7. Push yourself to uncomfortableness and then pull back. Each time is like signalling the brain that it can go further but it has to be incremental otherwise you’ll fall into the boom-bust cycle. A child only learns by doing. A child tries to walk and then falls over, tries again, falls over, tries again and cries. Maybe holds onto something, steadies itself, and then by increments gets going. We are the same. We will cry (internally through fear, panic or lack of motivation) because we thought we knew how to do this and suddenly can’t. But that doesn’t mean we can’t, we have to go through the “crying and falling” phase (not literally) again. Pick ourselves up, and try again.

  8. CBT, if you have anxiety, try a little CBT with an open mind. It can only help. So too with mindfulness, these aren’t foolproof but they can only be of benefit and no harm done. The mind is in a conversation with itself, not always affable. Over the years, we have established, possibly, counterintuitive ways of existing. Now, these ways must be challenged because they are being filtered through disrupted synapses, and not comfortably pocketed in the same way as before stroke. Some enlightenment has to occur in order to reshuffle the deck we have played time and time again over the years prior to having a stroke.

  9. Watch people doing what you want to do. I have mentioned this on the forum before, but when you observe someone else doing what you want or need to do, it lights up those neuro-transmitters ever so slightly, but enough to encourage progress. Also, it’s a good excuse to watch programmes that interest you. Athletes and artists all imagine, visually, in their mind what they are going to do, this is why they win medals and receive standing ovations. It’s just science, nothing mystical. It’s possibly the best starting point to recovery because it requires the least effort.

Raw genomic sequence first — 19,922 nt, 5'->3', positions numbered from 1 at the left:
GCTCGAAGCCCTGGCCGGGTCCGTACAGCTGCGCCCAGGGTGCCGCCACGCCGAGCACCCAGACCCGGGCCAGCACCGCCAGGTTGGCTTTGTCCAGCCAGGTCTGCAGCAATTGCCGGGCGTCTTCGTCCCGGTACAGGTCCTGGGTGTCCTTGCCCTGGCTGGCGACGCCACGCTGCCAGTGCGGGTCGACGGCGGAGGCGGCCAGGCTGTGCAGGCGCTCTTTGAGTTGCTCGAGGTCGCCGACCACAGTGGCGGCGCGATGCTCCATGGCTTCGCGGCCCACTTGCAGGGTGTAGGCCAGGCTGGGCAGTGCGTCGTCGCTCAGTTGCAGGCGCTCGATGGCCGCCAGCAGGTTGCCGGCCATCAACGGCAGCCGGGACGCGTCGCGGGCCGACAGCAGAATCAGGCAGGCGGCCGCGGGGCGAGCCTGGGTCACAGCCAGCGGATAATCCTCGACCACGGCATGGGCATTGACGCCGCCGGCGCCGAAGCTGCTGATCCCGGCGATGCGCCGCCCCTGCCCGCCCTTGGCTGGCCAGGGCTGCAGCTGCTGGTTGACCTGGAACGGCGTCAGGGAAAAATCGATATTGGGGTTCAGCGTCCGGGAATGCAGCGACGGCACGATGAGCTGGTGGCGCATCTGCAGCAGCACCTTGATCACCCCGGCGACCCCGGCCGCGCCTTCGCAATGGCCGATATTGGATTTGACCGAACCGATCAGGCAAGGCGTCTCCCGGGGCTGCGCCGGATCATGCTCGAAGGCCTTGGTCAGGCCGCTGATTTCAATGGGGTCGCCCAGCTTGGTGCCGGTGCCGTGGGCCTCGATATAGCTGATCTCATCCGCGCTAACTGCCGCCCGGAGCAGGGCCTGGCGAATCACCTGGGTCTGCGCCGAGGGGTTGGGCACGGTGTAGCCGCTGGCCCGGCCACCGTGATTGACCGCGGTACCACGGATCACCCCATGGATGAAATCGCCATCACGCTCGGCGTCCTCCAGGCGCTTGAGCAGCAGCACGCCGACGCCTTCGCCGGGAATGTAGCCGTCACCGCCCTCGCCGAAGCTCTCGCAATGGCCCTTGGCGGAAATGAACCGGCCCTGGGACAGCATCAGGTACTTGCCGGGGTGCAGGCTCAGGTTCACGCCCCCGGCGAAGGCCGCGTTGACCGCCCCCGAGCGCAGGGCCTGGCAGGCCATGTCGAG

10. Accept the down days, the withdrawn days, the bed days, the rest days … don’t fight it. There’s no contract that has been signed in life that something has to be done every day. We, generally, spend a lot of time sleeping anyway. Most people do things for other reasons most days that they would rather be doing something else, and the only reason other people are doing something every day is because their brains are fixed to do that as part of their daily routine. Most people get up and spend their day doing something they may rather not be doing but they are doing that because it’s been hardwired into their brains. True, one doesn’t earn money from being supine but subtracting that from the argument, a day in bed is no worse than a day toiling for something else. I keep pigs, lovely animals, spend most of their day sleeping and eating, highly intelligent, no lesser than any other sentient creature on this planet. If I need to rest, I rest. If Julius Cesar needed to rest, no doubt he did. I am no different from Julius Cesar, apart from the obvious.